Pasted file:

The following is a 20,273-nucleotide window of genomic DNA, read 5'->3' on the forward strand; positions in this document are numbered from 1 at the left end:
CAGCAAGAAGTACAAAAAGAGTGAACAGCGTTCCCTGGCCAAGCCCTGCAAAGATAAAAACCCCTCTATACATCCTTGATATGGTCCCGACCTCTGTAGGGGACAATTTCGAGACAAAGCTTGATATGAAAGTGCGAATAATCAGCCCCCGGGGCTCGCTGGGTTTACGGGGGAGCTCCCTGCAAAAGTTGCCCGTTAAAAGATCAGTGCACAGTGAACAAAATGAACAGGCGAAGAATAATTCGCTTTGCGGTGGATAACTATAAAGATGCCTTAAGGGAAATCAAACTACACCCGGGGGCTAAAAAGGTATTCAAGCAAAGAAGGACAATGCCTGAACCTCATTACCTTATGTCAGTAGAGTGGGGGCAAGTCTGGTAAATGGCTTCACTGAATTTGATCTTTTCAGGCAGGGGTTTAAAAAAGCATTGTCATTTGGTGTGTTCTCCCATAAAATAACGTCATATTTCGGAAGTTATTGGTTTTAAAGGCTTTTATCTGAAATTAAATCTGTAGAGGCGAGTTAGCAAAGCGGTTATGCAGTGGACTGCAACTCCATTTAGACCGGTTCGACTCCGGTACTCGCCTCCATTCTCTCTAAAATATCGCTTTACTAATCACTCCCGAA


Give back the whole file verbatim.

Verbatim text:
The following is a 20,273-nucleotide window of genomic DNA, read 5'->3' on the forward strand; positions in this document are numbered from 1 at the left end:
CAGCAAGAAGTACAAAAAGAGTGAACAGCGTTCCCTGGCCAAGCCCTGCAAAGATAAAAACCCCTCTATACATCCTTGATATGGTCCCGACCTCTGTAGGGGACAATTTCGAGACAAAGCTTGATATGAAAGTGCGAATAATCAGCCCCCGGGGCTCGCTGGGTTTACGGGGGAGCTCCCTGCAAAAGTTGCCCGTTAAAAGATCAGTGCACAGTGAACAAAATGAACAGGCGAAGAATAATTCGCTTTGCGGTGGATAACTATAAAGATGCCTTAAGGGAAATCAAACTACACCCGGGGGCTAAAAAGGTATTCAAGCAAAGAAGGACAATGCCTGAACCTCATTACCTTATGTCAGTAGAGTGGGGGCAAGTCTGGTAAATGGCTTCACTGAATTTGATCTTTTCAGGCAGGGGTTTAAAAAAGCATTGTCATTTGGTGTGTTCTCCCATAAAATAACGTCATATTTCGGAAGTTATTGGTTTTAAAGGCTTTTATCTGAAATTAAATCTGTAGAGGCGAGTTAGCAAAGCGGTTATGCAGTGGACTGCAACTCCATTTAGACCGGTTCGACTCCGGTACTCGCCTCCATTCTCTCTAAAATATCGCTTTACTAATCACTCCCGAA